If an assignment mark scheme considers whether the student has demonstrated “synthesis” or “critical insight”, then using author et al., versions will be less likely to demonstrate to your marker that you should get top marks for those parts. As you progress through UG degrees and into postgraduate work, the expectations for insight become greater and more central to evaluation.
Multiple “et als.,” in a row and you end up with a list.
It should be quite rare that you are talking about single studies
Of course it does happen. There is that one major piece of work that caused a genuine paradigm shift or was integral to your work. However, more commonly, as the strength of an inference is dependent on the weight of the evidence, you will find the “points” you are making should be supported by more than one reference. Remember that the confirmation studies can be as valuable as the initial discovery. You should also be changing your language based on how strong the evidence is.
It is much more efficient to have (X et al., Y et al., Z et al.,) tagged on the end of the sentence rather than writing “A study by X et al., showed… and this was then confirmed by Y et al., and Z et al.,.
You might have read that last sentence and thought “hold on, that second option actually adds emphasis to the weight of evidence”. If you did, great! There are times when using author name does help, let’s look at them.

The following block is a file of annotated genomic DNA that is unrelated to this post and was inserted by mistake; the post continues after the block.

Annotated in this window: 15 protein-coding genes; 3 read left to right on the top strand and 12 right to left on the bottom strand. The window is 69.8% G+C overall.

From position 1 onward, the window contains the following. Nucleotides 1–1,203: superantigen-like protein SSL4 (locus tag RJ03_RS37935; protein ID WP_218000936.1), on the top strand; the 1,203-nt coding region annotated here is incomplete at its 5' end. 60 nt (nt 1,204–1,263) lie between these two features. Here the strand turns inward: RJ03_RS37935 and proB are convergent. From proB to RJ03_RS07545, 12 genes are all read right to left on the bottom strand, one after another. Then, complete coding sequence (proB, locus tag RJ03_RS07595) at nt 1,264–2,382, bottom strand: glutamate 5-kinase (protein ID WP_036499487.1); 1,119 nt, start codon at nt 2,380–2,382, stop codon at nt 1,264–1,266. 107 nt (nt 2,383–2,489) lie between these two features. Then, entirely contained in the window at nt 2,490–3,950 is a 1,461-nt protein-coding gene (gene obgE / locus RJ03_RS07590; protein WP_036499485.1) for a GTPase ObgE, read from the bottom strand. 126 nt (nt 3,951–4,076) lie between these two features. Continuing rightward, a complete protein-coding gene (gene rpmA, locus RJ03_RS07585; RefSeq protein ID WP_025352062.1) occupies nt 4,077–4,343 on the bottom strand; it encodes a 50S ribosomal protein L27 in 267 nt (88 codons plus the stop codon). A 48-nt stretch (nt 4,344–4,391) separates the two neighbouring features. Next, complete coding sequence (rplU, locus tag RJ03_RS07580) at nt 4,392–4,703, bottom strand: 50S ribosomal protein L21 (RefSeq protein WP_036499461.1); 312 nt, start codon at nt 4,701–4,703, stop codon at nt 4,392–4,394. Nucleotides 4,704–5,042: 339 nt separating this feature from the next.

When can “Author et al.,” sentences be useful?
As with all writing comments, there are caveats! Unsurprisingly, the caveat here is that sometimes the author’s name is relevant to the reader. Let’s look at when that happens:
To present controversial or opposing positions.
“Work from the Yurchenco and Hohenester groups strongly support the three arm hypothesis whereas a study from Odenthal et al suggest an alternative model….”
In phrases like the one above there is value in providing the authors name. The names are connected the thoughts and are useful to establish where division lies. A sentence of this type would likely come after some sort of set up of the first interpretation and the following sentence would go on to talk about the alternative thinking. These sort of link sentences can be quite useful to establish where and why you might think different things about your data. i.e. the next sentence could say “the results presented here support the first/second model”.